• Outlier Babe says:

        Love it, of course! Own it. It is excellently written, and the story idea is excellent, as well. I also think it is an accurate portrayal of one flavor, or level, of Asperger’s. At the time it came out, I was a bit miffed, however, that Aspie’s was all the rage, and that book was making such a splash in the adult world, while a really well-written and touching fiction book featuring an ADHD boy–Joe Pigza Swallowed the Key–had made none. This was a shame, I felt. The “Joey” book doesn’t offer the mystery plot, but it and its sequel(s) are definitely appealing to adults as well as, or more than, children.

        But so many so-called children’s books are adult fiction dumped in the children’s section because women read them. Or that is my opinion. Perhaps you saw my post on sexism in Android’s book postings…

        Like

      • I own it too and read recently that it is being produced for the stage. I would love to see how they pull it off and whether it does well. I loved the book and want to read Haddon’s other, “A Spot of Bother” one of these days.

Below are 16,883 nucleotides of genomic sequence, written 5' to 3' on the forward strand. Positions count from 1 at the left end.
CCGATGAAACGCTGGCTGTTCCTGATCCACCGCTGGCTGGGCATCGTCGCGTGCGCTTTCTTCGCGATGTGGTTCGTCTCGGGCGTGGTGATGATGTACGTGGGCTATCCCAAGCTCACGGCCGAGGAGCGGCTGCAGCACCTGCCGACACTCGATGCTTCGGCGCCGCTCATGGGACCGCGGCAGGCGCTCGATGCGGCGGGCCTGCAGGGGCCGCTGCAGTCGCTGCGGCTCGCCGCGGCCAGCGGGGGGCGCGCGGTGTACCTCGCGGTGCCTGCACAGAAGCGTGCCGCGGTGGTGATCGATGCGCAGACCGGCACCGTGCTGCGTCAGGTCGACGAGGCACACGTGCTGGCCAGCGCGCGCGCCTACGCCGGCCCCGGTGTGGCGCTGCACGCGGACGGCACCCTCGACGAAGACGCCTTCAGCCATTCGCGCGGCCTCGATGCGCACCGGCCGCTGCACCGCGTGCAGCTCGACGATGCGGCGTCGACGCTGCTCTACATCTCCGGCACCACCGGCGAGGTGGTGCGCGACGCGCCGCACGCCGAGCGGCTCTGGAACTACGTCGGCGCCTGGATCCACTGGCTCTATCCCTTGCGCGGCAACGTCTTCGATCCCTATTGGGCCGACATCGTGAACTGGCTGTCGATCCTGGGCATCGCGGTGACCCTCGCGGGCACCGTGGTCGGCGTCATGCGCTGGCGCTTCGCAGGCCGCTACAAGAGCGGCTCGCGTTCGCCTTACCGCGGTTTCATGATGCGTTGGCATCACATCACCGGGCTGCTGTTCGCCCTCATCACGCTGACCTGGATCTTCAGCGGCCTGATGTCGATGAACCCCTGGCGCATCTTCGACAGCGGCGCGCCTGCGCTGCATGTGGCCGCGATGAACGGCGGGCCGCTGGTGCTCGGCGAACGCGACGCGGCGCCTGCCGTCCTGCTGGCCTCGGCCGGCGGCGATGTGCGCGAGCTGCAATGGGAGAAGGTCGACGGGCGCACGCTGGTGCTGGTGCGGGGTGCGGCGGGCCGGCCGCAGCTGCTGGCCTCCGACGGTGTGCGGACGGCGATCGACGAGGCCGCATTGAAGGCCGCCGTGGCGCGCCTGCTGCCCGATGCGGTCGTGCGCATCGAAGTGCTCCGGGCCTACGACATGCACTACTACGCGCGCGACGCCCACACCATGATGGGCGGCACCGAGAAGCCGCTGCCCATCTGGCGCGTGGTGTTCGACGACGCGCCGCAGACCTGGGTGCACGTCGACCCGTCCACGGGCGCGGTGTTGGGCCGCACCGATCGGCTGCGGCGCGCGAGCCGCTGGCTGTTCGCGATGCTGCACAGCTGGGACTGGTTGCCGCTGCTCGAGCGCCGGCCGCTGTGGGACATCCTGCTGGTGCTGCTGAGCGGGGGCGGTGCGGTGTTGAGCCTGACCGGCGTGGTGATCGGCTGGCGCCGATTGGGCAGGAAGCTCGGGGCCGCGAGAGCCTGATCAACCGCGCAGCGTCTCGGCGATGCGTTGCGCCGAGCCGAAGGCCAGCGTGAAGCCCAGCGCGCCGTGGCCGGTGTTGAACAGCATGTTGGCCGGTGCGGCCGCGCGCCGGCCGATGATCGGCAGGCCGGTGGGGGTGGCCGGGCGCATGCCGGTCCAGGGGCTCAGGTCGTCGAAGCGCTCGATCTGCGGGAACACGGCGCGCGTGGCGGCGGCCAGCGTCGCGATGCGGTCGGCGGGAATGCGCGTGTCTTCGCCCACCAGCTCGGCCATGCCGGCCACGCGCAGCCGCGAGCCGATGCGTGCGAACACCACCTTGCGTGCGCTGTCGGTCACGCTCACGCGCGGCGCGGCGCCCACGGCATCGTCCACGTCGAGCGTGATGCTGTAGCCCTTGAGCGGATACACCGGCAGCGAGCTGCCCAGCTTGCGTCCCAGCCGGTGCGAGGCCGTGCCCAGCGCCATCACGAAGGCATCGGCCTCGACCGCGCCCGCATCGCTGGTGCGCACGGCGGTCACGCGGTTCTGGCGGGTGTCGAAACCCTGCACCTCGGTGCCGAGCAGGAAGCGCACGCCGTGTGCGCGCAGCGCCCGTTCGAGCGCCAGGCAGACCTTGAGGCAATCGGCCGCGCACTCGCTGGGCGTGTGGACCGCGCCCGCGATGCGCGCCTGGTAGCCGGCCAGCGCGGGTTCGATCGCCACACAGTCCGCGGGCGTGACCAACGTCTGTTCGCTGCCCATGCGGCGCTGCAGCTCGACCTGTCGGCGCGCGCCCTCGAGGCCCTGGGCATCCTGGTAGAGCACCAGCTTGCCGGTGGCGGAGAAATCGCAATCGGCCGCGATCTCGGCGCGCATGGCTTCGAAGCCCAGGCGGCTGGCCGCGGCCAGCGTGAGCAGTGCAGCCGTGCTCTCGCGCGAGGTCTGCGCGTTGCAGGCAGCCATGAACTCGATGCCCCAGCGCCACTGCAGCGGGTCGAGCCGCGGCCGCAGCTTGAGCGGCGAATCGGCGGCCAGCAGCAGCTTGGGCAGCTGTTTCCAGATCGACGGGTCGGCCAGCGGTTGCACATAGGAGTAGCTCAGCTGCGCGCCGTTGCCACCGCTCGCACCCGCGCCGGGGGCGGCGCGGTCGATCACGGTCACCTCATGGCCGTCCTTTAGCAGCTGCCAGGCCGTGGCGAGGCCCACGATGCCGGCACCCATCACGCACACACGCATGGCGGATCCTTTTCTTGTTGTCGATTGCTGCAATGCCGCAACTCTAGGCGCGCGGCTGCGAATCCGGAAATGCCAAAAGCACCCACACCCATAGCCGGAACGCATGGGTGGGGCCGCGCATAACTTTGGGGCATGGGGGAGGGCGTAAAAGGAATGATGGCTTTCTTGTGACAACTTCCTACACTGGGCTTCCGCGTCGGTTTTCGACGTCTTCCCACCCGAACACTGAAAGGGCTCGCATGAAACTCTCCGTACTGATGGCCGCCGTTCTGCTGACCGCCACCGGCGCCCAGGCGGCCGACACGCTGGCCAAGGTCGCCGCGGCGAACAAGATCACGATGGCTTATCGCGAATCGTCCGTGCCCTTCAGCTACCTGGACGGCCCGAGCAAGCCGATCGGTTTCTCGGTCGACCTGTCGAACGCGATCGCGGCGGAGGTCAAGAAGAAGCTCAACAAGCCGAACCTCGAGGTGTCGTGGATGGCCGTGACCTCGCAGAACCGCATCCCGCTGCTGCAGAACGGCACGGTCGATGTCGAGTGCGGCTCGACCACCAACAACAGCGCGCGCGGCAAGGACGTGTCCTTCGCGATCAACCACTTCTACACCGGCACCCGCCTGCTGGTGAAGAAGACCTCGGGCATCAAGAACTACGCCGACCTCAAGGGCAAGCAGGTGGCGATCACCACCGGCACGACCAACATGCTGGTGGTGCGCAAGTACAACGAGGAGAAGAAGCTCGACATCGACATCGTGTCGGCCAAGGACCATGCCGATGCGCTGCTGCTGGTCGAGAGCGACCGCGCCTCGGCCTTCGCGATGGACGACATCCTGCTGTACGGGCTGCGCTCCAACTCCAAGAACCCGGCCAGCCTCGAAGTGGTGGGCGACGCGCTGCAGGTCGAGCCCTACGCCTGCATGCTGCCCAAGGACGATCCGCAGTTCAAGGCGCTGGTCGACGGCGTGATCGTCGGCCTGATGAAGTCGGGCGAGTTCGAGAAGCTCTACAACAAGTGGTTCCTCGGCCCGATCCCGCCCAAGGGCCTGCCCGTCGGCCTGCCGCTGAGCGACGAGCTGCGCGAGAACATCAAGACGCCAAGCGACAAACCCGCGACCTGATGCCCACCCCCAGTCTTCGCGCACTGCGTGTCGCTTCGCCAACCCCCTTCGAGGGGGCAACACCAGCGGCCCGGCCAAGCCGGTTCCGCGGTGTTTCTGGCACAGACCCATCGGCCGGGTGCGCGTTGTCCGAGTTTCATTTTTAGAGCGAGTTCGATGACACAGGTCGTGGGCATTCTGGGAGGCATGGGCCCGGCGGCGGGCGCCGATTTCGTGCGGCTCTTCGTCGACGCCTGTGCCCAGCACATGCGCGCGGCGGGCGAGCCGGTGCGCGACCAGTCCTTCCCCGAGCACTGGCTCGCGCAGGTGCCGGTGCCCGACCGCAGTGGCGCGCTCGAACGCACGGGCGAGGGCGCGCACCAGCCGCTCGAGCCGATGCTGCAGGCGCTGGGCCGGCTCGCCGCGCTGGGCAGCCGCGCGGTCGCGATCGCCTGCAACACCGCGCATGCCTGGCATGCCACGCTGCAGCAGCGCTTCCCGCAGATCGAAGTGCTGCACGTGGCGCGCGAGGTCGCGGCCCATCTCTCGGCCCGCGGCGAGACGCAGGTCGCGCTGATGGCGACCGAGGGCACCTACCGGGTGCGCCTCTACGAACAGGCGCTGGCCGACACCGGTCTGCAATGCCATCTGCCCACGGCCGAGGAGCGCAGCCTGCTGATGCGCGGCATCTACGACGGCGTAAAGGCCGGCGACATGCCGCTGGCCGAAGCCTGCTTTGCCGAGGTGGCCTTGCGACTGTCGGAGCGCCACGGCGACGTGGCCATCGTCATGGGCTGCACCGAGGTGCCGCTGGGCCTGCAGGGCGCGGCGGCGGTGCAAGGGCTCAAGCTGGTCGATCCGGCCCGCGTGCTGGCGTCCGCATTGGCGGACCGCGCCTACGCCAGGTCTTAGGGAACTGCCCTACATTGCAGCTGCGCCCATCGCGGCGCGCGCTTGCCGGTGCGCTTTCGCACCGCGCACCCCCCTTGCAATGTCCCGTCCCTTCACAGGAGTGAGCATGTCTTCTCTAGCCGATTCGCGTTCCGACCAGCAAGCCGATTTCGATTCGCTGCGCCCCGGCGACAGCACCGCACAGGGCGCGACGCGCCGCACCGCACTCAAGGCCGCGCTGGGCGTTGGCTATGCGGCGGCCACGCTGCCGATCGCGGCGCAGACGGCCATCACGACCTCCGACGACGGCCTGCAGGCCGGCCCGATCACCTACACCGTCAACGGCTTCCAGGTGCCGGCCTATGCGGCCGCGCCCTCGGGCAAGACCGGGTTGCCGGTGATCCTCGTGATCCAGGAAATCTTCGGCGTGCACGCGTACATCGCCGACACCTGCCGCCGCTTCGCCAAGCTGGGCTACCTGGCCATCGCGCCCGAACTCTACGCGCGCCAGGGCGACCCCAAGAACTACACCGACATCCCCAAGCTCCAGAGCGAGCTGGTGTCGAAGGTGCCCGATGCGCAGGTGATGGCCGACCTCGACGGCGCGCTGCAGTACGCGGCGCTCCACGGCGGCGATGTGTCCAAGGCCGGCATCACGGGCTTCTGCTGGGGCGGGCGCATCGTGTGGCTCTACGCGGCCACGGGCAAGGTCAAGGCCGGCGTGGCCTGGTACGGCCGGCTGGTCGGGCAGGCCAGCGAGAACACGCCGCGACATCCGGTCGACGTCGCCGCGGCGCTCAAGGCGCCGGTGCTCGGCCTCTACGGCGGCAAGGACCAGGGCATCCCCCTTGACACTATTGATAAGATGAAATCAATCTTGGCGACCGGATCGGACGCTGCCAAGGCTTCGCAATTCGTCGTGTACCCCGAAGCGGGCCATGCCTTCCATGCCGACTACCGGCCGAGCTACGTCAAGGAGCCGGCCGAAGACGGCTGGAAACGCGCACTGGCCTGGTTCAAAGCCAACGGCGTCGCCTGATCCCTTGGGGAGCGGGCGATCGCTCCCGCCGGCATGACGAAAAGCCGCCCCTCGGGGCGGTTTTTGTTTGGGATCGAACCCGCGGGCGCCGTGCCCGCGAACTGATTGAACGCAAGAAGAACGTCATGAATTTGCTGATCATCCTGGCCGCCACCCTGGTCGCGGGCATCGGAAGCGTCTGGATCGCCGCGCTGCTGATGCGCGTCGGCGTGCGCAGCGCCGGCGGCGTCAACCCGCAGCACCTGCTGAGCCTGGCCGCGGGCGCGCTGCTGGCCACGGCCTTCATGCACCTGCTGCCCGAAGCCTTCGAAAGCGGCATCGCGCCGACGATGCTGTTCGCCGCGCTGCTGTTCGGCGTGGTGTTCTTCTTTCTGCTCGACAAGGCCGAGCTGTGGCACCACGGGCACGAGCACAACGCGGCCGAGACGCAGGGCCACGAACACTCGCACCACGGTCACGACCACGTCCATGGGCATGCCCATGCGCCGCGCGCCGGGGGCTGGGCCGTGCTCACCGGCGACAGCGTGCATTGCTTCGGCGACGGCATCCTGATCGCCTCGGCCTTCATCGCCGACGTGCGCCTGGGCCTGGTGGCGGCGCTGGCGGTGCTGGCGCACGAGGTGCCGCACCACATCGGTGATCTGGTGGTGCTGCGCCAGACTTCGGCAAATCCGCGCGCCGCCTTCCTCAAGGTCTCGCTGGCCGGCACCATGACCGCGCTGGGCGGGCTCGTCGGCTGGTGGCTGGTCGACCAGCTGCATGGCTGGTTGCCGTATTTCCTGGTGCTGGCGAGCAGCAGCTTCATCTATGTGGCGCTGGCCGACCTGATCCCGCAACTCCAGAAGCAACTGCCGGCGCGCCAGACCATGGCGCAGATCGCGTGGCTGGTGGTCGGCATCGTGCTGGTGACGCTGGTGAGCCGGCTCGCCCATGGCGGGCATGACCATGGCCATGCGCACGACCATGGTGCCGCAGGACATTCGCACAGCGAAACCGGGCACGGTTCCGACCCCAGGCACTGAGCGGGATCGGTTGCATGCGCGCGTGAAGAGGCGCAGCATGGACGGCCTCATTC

Liked by 1 person

      • Outlier Babe says:

        I started to read the other and was not interested in it–most likely because I was expecting something too close to the pace and wit of the first. I’ll be interested in hearing what you think.

        Like

      • Outlier Babe says:

        There. Finally finished my work shift, or as much as I can do tonight without screwing up, so now I can give all these comments the attention they deserved the first time (really shouldn’t have tried to address them quickly at all–I’m not a quick thinker).